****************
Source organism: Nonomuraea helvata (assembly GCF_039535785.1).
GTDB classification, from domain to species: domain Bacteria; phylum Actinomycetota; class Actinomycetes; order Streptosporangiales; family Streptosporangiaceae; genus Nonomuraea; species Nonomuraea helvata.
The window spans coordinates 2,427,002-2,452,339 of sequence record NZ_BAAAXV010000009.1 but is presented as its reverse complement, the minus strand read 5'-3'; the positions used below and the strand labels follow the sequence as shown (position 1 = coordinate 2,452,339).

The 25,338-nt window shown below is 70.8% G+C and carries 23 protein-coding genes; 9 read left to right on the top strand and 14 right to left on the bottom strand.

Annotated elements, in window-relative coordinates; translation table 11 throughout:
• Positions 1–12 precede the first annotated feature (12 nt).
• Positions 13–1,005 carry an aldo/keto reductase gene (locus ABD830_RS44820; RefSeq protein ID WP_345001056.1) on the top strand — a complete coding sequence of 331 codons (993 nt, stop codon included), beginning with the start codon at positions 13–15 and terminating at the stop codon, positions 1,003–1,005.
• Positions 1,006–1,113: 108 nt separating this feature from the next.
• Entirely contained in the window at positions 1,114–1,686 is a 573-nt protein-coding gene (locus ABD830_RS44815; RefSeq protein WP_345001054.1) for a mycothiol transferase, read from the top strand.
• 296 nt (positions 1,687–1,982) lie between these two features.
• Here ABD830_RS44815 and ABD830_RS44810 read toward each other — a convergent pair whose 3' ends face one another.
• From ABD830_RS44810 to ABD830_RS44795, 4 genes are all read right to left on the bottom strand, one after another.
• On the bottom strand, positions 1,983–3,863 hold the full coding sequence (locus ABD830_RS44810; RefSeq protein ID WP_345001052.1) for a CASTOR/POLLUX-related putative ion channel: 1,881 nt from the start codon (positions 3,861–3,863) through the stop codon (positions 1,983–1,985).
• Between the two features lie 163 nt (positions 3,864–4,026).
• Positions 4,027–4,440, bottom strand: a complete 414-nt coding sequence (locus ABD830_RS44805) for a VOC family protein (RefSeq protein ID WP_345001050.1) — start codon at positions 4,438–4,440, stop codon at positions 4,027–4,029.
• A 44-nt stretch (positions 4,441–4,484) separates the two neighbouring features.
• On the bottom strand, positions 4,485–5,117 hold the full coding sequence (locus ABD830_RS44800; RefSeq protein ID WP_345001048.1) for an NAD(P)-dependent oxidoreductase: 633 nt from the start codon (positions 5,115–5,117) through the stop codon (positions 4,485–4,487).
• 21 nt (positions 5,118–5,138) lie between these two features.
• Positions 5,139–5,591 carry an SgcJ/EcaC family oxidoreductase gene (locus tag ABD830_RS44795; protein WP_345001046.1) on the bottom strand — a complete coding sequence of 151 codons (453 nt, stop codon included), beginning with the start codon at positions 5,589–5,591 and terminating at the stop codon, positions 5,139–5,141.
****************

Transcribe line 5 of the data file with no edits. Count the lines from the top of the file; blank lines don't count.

Annotated elements, in window-relative coordinates; translation table 11 throughout: